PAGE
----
Support your local animal shelter

My volunteer work at Wayside Waifs has showed me the importance of helping shelter animals.


by Mary Massman, Lifestyles Editor

When Sunday morning rolls around, I walk into the building and I can already hear the sound of dogs, some of which have not been out of their kennel since Saturday afternoon. When I walk by their kennels, they run up to the front and give the most eager look, almost begging me to take them out. As I walk these dogs I am reminded of my part in the dogs’ lives and why I feel compelled to help them.

My job at Wayside Waifs, the largest no-kill animal shelter in Kansas City, is a dog socializer, which typically entails me taking the dogs on walks around the property or simply hanging out and playing with them. Once I witnessed what life is like for dogs at the shelter, I began to see the significance of this role.

Dogs who come into the shelter are either transfers from another shelter, strays or owner surrenders, which means their owner couldn’t take care of them or passed away. The transition to shelter life can be a drastic change, one that often induces stress in the dogs due to being confined, separated from what they’ve known and exposed to loud noise as a result of their proximity to other dogs.

According to the Tufts University Veterinary Medical School, this stress can emerge in aggressive behavior, but also repetitive behaviors, increased frequency of barking, destructiveness and urinating and defecating in kennels. When dogs are displaying repetitive behavior, it has no function and only reveals their distress. I have walked by dogs trembling and shaking in the back of their kennels, and it always breaks my heart.

Approximately 1.5 million shelter animals are euthanized every year according to the American Society for the Prevention of Cruelty to Animals. Wayside does not euthanize adoptable animals, and there are no time limits for animals in their care. This means that while some dogs may be gone the first few days after they arrive, others are there for a year or longer. I’ve seen dogs return to the shelter from potential homes three or four times.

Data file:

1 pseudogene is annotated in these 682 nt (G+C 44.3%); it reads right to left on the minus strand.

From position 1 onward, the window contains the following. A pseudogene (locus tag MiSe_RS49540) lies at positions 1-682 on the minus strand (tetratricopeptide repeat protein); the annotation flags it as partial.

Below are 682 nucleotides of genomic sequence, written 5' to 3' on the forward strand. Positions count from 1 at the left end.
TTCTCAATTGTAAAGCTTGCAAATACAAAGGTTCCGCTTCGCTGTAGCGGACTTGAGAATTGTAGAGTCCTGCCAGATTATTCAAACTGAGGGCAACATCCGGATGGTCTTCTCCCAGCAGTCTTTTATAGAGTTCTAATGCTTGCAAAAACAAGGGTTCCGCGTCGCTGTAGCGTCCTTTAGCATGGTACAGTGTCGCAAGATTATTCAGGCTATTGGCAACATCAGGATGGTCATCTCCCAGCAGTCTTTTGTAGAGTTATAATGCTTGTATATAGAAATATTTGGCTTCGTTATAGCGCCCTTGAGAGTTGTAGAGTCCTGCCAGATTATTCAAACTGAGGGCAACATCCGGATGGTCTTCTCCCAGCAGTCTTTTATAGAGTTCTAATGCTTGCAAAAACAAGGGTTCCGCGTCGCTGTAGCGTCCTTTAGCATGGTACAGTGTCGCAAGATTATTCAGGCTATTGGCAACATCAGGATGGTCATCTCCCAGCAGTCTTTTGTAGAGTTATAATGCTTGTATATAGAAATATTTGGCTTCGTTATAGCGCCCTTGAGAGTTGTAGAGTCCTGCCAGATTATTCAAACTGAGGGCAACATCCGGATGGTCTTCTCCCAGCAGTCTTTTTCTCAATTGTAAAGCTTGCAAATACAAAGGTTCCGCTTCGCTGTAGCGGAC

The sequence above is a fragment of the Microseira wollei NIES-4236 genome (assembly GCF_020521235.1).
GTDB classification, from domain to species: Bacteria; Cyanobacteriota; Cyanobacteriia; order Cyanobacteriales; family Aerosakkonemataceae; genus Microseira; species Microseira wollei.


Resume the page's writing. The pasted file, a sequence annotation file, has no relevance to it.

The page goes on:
One dog named Nemo arrived at the shelter as a stray in the fall and as soon as I met him I fell in love with his fun personality and adorable eyes. When he was adopted, I was so excited for him to finally go to a real home. When he was brought back to the shelter after just a week or two, I couldn’t imagine his confusion.

Most days Nemo doesn’t get walked as much as the other smaller dogs. He barks more than them and this usually intimidates people. After spending just five minutes walking Nemo, I know that I am showing him life outside his kennel. Nemo may not be adopted in the next month or two, which makes the time I spend with him so important.

As a volunteer, I am only able to be a small fraction of these dogs’ lives. However, I can still give them the attention they desire to improve their quality of life while they are at the shelter, which is always my goal. I get to alleviate their anxieties by building their trust in me and other humans in extension.

I am still sidetracked by other obligations and slightly discouraged when people question the significance of volunteering with dogs. However, I have seen the effects for my own eyes. Regardless, the satisfaction of volunteering at an animal shelter will never come from somebody else’s validation. The payoff comes in wagging tails and the unspoken looks of thanks I receive from every dog I get to care for and love.